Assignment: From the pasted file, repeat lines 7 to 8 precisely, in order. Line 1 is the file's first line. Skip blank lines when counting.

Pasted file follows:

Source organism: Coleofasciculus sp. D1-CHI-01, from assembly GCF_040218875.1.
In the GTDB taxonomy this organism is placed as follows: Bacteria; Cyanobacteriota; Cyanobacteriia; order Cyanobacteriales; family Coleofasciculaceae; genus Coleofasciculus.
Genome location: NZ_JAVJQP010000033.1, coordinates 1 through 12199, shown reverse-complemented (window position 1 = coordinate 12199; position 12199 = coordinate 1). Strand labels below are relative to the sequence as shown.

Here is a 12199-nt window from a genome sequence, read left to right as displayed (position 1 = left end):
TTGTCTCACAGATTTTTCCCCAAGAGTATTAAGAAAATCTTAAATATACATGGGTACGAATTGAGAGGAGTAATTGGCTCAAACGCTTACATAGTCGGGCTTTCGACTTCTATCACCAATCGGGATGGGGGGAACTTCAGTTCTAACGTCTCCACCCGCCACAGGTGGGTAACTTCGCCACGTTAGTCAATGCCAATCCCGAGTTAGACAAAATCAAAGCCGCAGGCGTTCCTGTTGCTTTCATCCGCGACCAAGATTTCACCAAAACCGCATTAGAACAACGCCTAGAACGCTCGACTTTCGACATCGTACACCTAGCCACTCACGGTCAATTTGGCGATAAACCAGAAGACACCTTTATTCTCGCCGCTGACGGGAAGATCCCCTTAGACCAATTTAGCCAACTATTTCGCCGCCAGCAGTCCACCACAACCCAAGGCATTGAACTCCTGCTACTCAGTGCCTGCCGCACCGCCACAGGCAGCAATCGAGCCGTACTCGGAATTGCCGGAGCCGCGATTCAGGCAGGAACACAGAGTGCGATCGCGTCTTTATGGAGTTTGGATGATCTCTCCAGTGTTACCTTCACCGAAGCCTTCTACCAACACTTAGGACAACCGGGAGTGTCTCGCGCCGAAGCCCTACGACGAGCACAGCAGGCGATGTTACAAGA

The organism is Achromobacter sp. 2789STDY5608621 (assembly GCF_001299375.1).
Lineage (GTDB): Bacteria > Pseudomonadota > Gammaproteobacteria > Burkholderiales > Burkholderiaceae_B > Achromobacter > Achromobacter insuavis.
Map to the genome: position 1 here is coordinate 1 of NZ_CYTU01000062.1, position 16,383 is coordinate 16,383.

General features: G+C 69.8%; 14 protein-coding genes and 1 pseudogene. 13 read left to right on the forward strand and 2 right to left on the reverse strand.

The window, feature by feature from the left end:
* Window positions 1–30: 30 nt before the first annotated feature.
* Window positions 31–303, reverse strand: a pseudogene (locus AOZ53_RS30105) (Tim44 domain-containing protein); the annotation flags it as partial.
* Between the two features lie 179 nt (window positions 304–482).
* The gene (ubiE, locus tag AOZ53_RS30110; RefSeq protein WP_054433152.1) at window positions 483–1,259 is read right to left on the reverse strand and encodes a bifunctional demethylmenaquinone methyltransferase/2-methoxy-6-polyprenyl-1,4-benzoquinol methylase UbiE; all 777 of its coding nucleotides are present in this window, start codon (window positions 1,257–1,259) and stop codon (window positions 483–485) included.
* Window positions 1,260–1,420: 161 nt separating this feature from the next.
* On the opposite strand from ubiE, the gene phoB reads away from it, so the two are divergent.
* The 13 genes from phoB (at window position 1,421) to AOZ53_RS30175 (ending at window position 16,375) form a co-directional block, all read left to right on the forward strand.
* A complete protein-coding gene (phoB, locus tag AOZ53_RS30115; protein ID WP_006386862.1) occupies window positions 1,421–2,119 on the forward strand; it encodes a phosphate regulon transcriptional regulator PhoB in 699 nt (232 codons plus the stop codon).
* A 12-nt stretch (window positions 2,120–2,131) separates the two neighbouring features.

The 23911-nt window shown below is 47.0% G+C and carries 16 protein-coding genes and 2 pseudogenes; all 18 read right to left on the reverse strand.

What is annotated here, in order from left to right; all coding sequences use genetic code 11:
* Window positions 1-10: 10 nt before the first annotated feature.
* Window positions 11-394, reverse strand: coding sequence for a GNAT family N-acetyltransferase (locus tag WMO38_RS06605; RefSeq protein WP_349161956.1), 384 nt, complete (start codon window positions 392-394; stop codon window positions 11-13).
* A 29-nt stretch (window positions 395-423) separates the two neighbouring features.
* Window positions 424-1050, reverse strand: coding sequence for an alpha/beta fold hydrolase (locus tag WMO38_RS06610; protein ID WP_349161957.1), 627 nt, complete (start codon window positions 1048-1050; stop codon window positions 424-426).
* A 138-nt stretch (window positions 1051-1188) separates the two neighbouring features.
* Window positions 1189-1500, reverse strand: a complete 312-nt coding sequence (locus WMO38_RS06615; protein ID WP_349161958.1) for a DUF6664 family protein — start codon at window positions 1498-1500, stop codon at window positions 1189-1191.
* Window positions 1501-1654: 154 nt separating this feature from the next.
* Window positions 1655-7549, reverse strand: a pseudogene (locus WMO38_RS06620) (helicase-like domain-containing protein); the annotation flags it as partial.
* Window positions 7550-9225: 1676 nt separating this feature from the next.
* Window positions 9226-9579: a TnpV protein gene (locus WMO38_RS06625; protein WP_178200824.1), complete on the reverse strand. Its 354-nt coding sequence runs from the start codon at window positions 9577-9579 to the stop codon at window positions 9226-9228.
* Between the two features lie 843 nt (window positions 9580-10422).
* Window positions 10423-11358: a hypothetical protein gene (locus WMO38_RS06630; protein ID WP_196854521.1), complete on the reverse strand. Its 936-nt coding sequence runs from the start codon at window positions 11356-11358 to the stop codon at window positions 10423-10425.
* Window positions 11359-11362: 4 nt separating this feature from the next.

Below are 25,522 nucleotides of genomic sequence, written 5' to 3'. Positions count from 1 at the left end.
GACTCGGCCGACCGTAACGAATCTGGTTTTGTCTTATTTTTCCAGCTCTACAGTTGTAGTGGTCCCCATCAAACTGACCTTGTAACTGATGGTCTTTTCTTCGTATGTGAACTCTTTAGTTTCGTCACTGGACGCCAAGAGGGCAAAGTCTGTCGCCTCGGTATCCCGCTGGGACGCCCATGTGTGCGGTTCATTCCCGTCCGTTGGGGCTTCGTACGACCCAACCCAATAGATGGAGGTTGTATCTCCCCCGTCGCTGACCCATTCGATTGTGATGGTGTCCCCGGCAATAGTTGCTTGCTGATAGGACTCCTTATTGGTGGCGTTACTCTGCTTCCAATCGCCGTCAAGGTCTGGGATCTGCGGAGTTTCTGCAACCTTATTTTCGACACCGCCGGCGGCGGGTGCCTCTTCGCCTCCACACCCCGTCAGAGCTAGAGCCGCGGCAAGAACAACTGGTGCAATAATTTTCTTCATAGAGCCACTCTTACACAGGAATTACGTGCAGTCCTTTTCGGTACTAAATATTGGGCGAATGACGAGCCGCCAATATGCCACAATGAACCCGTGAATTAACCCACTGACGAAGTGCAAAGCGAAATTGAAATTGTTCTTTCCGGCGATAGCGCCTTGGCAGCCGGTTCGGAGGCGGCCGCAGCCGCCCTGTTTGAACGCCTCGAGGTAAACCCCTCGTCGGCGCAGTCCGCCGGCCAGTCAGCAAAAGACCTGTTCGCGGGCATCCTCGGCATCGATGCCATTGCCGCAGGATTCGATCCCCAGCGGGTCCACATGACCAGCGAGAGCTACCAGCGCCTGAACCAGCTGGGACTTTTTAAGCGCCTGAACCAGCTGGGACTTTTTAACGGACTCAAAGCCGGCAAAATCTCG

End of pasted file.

Lineage (GTDB): Bacteria > Pseudomonadota > Gammaproteobacteria > Burkholderiales > Burkholderiaceae_B > Achromobacter > Achromobacter insuavis.
Map to the genome: position 1 here is coordinate 1 of NZ_CYTU01000062.1, position 16,383 is coordinate 16,383.